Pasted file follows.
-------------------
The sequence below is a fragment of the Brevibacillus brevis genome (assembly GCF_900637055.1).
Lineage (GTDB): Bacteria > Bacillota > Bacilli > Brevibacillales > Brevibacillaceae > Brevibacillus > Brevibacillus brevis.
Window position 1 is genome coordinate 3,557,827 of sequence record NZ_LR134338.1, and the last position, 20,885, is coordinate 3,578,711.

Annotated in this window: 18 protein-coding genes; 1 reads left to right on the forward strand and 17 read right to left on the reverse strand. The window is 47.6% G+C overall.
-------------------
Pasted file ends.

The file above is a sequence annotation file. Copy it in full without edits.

The sequence below is a fragment of the Brevibacillus brevis genome (assembly GCF_900637055.1).
Lineage (GTDB): Bacteria > Bacillota > Bacilli > Brevibacillales > Brevibacillaceae > Brevibacillus > Brevibacillus brevis.
Window position 1 is genome coordinate 3,557,827 of sequence record NZ_LR134338.1, and the last position, 20,885, is coordinate 3,578,711.

Annotated in this window: 18 protein-coding genes; 1 reads left to right on the forward strand and 17 read right to left on the reverse strand. The window is 47.6% G+C overall.